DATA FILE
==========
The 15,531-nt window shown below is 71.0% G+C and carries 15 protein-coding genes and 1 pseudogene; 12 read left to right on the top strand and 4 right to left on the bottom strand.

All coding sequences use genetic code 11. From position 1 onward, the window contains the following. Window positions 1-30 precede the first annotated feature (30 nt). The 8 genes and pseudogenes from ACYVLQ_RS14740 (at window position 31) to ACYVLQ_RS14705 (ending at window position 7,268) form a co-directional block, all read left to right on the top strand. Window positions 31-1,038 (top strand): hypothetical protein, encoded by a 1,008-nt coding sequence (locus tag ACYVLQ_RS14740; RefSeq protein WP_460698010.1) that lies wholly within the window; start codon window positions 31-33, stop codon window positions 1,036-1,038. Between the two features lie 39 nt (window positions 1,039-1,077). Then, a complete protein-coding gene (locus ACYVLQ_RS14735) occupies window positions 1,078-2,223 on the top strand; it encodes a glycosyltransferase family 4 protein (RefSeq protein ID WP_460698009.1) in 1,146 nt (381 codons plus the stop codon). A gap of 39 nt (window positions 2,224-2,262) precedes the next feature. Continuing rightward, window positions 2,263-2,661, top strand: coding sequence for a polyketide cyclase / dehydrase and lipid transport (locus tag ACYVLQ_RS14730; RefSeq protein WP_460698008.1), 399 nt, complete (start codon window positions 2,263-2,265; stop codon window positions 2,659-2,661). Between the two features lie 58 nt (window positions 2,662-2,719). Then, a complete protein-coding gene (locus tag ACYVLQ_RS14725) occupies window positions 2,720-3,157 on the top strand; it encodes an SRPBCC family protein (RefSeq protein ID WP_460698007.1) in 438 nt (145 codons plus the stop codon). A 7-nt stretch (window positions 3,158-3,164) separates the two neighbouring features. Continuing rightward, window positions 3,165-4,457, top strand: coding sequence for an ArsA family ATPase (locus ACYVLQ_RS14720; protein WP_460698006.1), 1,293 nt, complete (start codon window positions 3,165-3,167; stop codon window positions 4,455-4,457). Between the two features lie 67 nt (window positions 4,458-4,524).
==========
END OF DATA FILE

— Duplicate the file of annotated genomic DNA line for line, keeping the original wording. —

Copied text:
The 15,531-nt window shown below is 71.0% G+C and carries 15 protein-coding genes and 1 pseudogene; 12 read left to right on the top strand and 4 right to left on the bottom strand.

All coding sequences use genetic code 11. From position 1 onward, the window contains the following. Window positions 1-30 precede the first annotated feature (30 nt). The 8 genes and pseudogenes from ACYVLQ_RS14740 (at window position 31) to ACYVLQ_RS14705 (ending at window position 7,268) form a co-directional block, all read left to right on the top strand. Window positions 31-1,038 (top strand): hypothetical protein, encoded by a 1,008-nt coding sequence (locus tag ACYVLQ_RS14740; RefSeq protein WP_460698010.1) that lies wholly within the window; start codon window positions 31-33, stop codon window positions 1,036-1,038. Between the two features lie 39 nt (window positions 1,039-1,077). Then, a complete protein-coding gene (locus ACYVLQ_RS14735) occupies window positions 1,078-2,223 on the top strand; it encodes a glycosyltransferase family 4 protein (RefSeq protein ID WP_460698009.1) in 1,146 nt (381 codons plus the stop codon). A gap of 39 nt (window positions 2,224-2,262) precedes the next feature. Continuing rightward, window positions 2,263-2,661, top strand: coding sequence for a polyketide cyclase / dehydrase and lipid transport (locus tag ACYVLQ_RS14730; RefSeq protein WP_460698008.1), 399 nt, complete (start codon window positions 2,263-2,265; stop codon window positions 2,659-2,661). Between the two features lie 58 nt (window positions 2,662-2,719). Then, a complete protein-coding gene (locus tag ACYVLQ_RS14725) occupies window positions 2,720-3,157 on the top strand; it encodes an SRPBCC family protein (RefSeq protein ID WP_460698007.1) in 438 nt (145 codons plus the stop codon). A 7-nt stretch (window positions 3,158-3,164) separates the two neighbouring features. Continuing rightward, window positions 3,165-4,457, top strand: coding sequence for an ArsA family ATPase (locus ACYVLQ_RS14720; protein WP_460698006.1), 1,293 nt, complete (start codon window positions 3,165-3,167; stop codon window positions 4,455-4,457). Between the two features lie 67 nt (window positions 4,458-4,524).